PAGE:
He opened just a few minutes before 11, and we filed into the fairly pleasant and clean interior of the building. Arriving at a still-clean serving counter, we got to watch Aaron unwrap the first several briskets, pork, and sausage. Upon our group’s order of two lbs of brisket, four large pork ribs and a decent amount of sausage, he first sectioned the brisket and proudly held up the resulting cross-section, allowing us to see the nice, heavy bark, thick (sometimes up to 1/2″ thick) smoke ring, and the the very moist interior of the brisket. We opted for 1.5 lbs of the lean end, and half a pound of the fatty. Assembling the meat, we then moved off to our table to feast in front of the less fortunate souls still waiting in line.
So now, we come down to the most important issue: How good was it? Well, quite frankly, it blew the other places out of the water. The brisket was head and shoulders above that sold by Snow’s and City Market, and indeed, head and shoulders above every other smoked brisket I had. Everything was spot-on perfect: the meat was moist and the fat rendered, the smoke perfusing throughout the meat with a solid 1/2″ smoke layer in most places.
The bark was dark and crusty, but also spicy and flavorful with a nice pepper tang. The meat was seriously tender, especially the few slices we had from the fatty end pulling apart into a light lace as you tugged at them. Both ends of the brisket were juicy and tender as well, and, most importantly, still had strong beef notes as well. The picture of the brisket here can only hint at how good this stuff was.
However, what really made me impressed about Franklin was the rest of the plate. At most Texas places, ribs play second fiddle to the brisket, but here the ribs were every bit as well done as the brisket. Good, spicy bark. Clear smoke line. Nice, tender meat that was almost, but not quite, falling off the bone. Not 100% sure, but if these aren’t the best ribs I’ve had as well, they are pretty close. The sausage was very nicely done as well, although the particular flavor and grind made me think of this more as a kielbasa than the more typical Czech and German sausages common to Texas BBQ. Still, a thoroughly good sampling.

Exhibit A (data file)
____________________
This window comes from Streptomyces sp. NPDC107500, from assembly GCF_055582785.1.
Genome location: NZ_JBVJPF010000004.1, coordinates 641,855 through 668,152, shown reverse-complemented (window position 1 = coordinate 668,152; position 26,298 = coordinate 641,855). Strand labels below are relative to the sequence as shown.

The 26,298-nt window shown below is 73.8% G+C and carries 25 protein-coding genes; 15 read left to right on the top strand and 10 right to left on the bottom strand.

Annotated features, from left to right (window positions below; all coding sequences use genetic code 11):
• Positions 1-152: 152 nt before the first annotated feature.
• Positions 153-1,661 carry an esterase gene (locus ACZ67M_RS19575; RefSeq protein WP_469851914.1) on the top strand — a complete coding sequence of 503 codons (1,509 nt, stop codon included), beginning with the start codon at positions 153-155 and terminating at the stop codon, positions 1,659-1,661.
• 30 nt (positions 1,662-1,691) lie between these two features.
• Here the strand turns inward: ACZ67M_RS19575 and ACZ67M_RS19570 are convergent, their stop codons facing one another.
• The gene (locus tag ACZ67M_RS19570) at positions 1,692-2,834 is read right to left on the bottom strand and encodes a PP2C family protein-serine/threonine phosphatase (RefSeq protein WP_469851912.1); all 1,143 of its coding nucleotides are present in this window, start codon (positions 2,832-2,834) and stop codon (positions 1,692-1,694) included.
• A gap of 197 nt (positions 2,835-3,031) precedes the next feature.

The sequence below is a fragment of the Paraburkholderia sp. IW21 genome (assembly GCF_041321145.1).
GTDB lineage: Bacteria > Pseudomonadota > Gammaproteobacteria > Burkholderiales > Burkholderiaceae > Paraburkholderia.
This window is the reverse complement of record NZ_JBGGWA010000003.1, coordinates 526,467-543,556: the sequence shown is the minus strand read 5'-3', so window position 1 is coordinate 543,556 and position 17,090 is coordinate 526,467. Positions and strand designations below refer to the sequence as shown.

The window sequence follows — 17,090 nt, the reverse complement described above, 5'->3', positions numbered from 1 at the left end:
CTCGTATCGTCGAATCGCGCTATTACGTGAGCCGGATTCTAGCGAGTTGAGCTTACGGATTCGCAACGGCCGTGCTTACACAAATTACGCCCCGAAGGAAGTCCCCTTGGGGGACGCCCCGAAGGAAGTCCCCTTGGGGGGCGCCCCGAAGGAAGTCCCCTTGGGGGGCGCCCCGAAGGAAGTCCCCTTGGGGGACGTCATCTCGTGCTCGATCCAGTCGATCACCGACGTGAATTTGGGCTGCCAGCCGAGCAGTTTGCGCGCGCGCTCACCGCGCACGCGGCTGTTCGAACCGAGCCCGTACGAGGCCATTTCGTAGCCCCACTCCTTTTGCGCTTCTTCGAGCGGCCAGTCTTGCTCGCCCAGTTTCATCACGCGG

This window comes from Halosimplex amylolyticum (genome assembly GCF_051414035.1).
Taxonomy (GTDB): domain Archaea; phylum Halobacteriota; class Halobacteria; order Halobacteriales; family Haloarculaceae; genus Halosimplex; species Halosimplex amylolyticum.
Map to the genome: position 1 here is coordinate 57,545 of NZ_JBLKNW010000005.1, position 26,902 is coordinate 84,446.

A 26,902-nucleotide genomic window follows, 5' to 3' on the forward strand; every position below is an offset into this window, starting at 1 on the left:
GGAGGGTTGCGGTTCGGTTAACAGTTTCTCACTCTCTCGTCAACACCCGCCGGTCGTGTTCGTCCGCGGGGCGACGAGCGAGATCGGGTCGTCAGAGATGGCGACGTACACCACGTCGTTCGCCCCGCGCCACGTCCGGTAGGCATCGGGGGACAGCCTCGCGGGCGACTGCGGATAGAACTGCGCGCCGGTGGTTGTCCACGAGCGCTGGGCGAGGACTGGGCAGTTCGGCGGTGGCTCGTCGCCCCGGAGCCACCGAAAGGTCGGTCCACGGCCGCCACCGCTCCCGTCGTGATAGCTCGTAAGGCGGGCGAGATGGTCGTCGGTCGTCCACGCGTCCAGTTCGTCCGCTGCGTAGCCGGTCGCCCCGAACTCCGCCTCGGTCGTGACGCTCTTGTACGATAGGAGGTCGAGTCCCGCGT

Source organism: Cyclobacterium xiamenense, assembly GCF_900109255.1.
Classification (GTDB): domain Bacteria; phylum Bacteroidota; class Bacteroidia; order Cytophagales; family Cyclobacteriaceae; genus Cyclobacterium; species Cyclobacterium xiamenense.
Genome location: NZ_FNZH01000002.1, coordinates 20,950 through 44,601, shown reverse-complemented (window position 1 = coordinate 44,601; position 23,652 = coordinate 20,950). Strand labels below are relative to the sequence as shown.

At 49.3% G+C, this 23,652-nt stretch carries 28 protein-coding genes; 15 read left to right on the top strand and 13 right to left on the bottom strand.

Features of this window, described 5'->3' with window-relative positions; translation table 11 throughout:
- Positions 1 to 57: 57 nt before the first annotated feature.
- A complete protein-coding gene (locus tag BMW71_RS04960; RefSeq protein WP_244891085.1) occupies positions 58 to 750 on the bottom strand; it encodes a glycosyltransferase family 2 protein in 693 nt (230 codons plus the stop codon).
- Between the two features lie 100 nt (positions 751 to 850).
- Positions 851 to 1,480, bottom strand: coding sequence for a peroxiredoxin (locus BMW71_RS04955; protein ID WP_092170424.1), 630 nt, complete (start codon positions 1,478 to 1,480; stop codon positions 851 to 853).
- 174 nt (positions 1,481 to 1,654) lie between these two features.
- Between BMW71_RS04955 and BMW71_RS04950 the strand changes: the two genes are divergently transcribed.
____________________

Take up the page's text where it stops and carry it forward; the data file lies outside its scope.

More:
Unlike most of the places, Franklin also has several sauces on the table, which I tried a little bit of. All of them were good, the espresso BBQ sauce being phenomenally tasty, with a nice mix of smoke, spice, and sweetness. However, I always felt like it was some sort of test with a hidden camera: the meat was so good that it just felt like sacrilege putting it on the meat. I always felt that if I did so, Aaron would drop what he was doing, run around the counter, and banish me forever for committing such heresy. So I didn’t put any on my meat, but did use some with the bread to sop up some of the random rib and brisket pieces laying about at the end of the meal.
Overall, it was clear that everyone in our party thought this place was the runaway winner. Despite all of us already being in a state of “meat shock” from three days of feasting at between five and eight BBQ joints (depending on the person), we all thought Franklin’s meat was best, and, in a demonstration of this, our party of six managed to burn through ~3 pounds of meat in under 10 minutes, wondering if there was any way we could cut in line for more. We realized that we had committed at least two tactical blunders: (a) not ordering at least 3 lbs of brisket, and (b) not ordering any of the pulled pork, which supposedly was equally good.
So, for those considering a trip to the Austin area, I highly, highly recommend a trip to Franklin BBQ. Sure, the line can be long, so come early. But the meat is good, the location is easily accessible (vs. a place like Snow’s that’s only open on Saturday, and 2 hours away). The parking can be tight. The wait in line tantalizing long. But the quality more than makes us for it.
Seriously, if there’s better BBQ brisket out there, I really want to know about it. Really. I’ll go check it out.